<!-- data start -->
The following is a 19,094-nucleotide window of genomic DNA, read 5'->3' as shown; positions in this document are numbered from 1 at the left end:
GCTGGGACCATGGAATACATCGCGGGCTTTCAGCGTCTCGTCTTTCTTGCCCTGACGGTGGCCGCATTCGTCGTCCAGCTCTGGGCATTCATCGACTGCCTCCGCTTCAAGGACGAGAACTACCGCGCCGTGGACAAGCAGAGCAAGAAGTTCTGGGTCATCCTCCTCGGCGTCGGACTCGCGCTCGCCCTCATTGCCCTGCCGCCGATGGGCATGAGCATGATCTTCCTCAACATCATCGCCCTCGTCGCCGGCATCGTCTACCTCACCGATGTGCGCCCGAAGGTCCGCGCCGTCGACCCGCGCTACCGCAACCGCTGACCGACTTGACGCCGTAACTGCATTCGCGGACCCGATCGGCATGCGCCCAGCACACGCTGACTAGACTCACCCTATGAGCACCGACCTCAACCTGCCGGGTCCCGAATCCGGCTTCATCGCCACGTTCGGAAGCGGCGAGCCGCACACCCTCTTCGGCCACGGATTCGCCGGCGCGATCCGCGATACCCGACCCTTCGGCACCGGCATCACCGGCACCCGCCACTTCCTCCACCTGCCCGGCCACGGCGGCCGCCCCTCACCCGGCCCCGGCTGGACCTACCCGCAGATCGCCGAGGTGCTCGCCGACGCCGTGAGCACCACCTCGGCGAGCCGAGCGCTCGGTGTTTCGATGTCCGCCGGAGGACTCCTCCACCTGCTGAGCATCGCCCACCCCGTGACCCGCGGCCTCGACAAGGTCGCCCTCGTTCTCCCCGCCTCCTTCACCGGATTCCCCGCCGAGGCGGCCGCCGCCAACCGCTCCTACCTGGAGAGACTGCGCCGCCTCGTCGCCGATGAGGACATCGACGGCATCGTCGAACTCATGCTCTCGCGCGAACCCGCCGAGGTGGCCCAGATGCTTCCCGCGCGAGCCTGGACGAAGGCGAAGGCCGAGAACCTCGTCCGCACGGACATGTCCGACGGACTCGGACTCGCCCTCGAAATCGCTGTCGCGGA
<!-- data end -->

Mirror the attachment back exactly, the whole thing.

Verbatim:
The following is a 19,094-nucleotide window of genomic DNA, read 5'->3' as shown; positions in this document are numbered from 1 at the left end:
GCTGGGACCATGGAATACATCGCGGGCTTTCAGCGTCTCGTCTTTCTTGCCCTGACGGTGGCCGCATTCGTCGTCCAGCTCTGGGCATTCATCGACTGCCTCCGCTTCAAGGACGAGAACTACCGCGCCGTGGACAAGCAGAGCAAGAAGTTCTGGGTCATCCTCCTCGGCGTCGGACTCGCGCTCGCCCTCATTGCCCTGCCGCCGATGGGCATGAGCATGATCTTCCTCAACATCATCGCCCTCGTCGCCGGCATCGTCTACCTCACCGATGTGCGCCCGAAGGTCCGCGCCGTCGACCCGCGCTACCGCAACCGCTGACCGACTTGACGCCGTAACTGCATTCGCGGACCCGATCGGCATGCGCCCAGCACACGCTGACTAGACTCACCCTATGAGCACCGACCTCAACCTGCCGGGTCCCGAATCCGGCTTCATCGCCACGTTCGGAAGCGGCGAGCCGCACACCCTCTTCGGCCACGGATTCGCCGGCGCGATCCGCGATACCCGACCCTTCGGCACCGGCATCACCGGCACCCGCCACTTCCTCCACCTGCCCGGCCACGGCGGCCGCCCCTCACCCGGCCCCGGCTGGACCTACCCGCAGATCGCCGAGGTGCTCGCCGACGCCGTGAGCACCACCTCGGCGAGCCGAGCGCTCGGTGTTTCGATGTCCGCCGGAGGACTCCTCCACCTGCTGAGCATCGCCCACCCCGTGACCCGCGGCCTCGACAAGGTCGCCCTCGTTCTCCCCGCCTCCTTCACCGGATTCCCCGCCGAGGCGGCCGCCGCCAACCGCTCCTACCTGGAGAGACTGCGCCGCCTCGTCGCCGATGAGGACATCGACGGCATCGTCGAACTCATGCTCTCGCGCGAACCCGCCGAGGTGGCCCAGATGCTTCCCGCGCGAGCCTGGACGAAGGCGAAGGCCGAGAACCTCGTCCGCACGGACATGTCCGACGGACTCGGACTCGCCCTCGAAATCGCTGTCGCGGA